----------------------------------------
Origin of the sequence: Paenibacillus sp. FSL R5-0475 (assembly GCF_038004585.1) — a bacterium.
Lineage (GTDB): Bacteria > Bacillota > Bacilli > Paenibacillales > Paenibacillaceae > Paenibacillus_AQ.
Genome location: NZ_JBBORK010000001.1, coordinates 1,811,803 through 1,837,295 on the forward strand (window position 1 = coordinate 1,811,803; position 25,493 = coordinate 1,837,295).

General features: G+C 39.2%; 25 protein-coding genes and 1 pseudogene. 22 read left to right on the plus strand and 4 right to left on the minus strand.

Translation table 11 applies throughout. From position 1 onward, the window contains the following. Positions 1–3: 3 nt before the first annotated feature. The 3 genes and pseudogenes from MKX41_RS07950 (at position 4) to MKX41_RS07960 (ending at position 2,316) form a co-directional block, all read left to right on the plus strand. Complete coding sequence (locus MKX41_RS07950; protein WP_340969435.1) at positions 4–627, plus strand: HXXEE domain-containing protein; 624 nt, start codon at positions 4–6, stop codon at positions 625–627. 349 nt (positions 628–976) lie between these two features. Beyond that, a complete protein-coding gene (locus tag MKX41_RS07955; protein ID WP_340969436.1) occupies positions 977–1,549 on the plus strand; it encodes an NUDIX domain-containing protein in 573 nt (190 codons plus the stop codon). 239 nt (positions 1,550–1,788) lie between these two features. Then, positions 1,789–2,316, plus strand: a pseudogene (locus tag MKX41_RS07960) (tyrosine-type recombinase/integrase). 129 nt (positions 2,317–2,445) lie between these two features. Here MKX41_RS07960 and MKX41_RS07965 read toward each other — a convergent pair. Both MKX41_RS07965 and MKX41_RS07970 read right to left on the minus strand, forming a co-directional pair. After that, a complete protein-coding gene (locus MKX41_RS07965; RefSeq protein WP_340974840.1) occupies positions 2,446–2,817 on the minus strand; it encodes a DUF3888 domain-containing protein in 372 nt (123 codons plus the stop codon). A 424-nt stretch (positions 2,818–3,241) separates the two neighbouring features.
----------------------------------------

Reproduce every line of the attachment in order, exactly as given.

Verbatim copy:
Origin of the sequence: Paenibacillus sp. FSL R5-0475 (assembly GCF_038004585.1) — a bacterium.
Lineage (GTDB): Bacteria > Bacillota > Bacilli > Paenibacillales > Paenibacillaceae > Paenibacillus_AQ.
Genome location: NZ_JBBORK010000001.1, coordinates 1,811,803 through 1,837,295 on the forward strand (window position 1 = coordinate 1,811,803; position 25,493 = coordinate 1,837,295).

General features: G+C 39.2%; 25 protein-coding genes and 1 pseudogene. 22 read left to right on the plus strand and 4 right to left on the minus strand.

Translation table 11 applies throughout. From position 1 onward, the window contains the following. Positions 1–3: 3 nt before the first annotated feature. The 3 genes and pseudogenes from MKX41_RS07950 (at position 4) to MKX41_RS07960 (ending at position 2,316) form a co-directional block, all read left to right on the plus strand. Complete coding sequence (locus MKX41_RS07950; protein WP_340969435.1) at positions 4–627, plus strand: HXXEE domain-containing protein; 624 nt, start codon at positions 4–6, stop codon at positions 625–627. 349 nt (positions 628–976) lie between these two features. Beyond that, a complete protein-coding gene (locus tag MKX41_RS07955; protein ID WP_340969436.1) occupies positions 977–1,549 on the plus strand; it encodes an NUDIX domain-containing protein in 573 nt (190 codons plus the stop codon). 239 nt (positions 1,550–1,788) lie between these two features. Then, positions 1,789–2,316, plus strand: a pseudogene (locus tag MKX41_RS07960) (tyrosine-type recombinase/integrase). 129 nt (positions 2,317–2,445) lie between these two features. Here MKX41_RS07960 and MKX41_RS07965 read toward each other — a convergent pair. Both MKX41_RS07965 and MKX41_RS07970 read right to left on the minus strand, forming a co-directional pair. After that, a complete protein-coding gene (locus MKX41_RS07965; RefSeq protein WP_340974840.1) occupies positions 2,446–2,817 on the minus strand; it encodes a DUF3888 domain-containing protein in 372 nt (123 codons plus the stop codon). A 424-nt stretch (positions 2,818–3,241) separates the two neighbouring features.